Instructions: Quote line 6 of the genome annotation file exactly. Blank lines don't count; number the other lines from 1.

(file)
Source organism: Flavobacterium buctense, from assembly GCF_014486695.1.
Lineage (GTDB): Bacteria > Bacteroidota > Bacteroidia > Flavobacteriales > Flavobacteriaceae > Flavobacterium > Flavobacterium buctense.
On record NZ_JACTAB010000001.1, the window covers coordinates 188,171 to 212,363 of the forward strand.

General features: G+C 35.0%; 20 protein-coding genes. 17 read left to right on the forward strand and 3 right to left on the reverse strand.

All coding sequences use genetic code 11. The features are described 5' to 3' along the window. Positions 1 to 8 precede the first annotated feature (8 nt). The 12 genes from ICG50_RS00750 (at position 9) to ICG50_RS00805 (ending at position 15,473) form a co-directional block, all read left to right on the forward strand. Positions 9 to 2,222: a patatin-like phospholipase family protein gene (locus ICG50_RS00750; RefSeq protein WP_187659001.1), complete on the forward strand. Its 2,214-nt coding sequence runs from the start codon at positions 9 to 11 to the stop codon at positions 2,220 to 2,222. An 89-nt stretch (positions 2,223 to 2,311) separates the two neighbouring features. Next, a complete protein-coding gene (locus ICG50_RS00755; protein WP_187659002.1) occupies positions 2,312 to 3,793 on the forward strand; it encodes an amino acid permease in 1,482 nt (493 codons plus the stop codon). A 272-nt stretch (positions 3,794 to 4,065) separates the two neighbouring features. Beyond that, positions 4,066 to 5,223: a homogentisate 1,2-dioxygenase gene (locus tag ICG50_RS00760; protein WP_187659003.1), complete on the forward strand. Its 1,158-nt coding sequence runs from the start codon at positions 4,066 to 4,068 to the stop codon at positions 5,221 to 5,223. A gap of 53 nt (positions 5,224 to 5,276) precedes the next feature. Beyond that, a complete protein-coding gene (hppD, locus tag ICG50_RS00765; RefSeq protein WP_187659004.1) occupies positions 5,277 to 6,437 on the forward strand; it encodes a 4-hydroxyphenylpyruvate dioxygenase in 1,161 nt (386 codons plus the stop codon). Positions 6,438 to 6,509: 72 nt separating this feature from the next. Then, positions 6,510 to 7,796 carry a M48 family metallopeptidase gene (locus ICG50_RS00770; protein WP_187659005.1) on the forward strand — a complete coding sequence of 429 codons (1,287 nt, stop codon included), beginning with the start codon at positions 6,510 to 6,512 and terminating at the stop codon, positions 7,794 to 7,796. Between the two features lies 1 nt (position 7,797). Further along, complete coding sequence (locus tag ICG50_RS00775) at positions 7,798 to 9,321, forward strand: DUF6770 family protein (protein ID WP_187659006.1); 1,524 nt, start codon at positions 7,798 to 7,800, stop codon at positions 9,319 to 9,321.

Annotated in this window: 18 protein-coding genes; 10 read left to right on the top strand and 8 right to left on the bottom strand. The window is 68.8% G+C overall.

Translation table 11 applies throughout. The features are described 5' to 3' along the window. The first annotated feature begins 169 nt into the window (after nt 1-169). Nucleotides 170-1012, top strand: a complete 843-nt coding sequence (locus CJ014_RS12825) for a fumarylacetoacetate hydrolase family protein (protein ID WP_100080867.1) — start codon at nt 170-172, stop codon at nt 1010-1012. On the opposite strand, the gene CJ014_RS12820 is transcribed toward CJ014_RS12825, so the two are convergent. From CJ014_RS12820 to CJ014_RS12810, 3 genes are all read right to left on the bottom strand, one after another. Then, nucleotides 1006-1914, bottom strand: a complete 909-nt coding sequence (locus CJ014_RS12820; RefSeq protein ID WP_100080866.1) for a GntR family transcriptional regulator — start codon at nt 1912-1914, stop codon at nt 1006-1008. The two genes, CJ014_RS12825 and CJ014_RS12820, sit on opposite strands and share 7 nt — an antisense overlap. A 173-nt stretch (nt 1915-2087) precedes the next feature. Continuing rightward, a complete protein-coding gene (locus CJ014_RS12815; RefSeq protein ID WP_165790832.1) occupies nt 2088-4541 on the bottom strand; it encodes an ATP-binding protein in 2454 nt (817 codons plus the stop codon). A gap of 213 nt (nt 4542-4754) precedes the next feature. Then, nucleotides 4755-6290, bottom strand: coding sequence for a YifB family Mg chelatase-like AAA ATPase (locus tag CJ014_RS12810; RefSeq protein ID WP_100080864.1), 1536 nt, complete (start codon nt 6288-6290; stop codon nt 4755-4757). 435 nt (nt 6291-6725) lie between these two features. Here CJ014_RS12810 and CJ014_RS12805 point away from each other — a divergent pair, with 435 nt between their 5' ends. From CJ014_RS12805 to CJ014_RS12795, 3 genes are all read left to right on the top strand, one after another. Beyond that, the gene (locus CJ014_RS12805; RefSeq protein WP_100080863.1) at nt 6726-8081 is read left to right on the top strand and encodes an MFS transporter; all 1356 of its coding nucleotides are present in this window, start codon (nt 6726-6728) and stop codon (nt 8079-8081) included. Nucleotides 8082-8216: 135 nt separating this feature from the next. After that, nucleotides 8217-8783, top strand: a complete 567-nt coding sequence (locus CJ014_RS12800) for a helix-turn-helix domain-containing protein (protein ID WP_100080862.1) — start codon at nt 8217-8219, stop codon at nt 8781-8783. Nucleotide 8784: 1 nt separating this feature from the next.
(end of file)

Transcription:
Annotated in this window: 18 protein-coding genes; 10 read left to right on the top strand and 8 right to left on the bottom strand. The window is 68.8% G+C overall.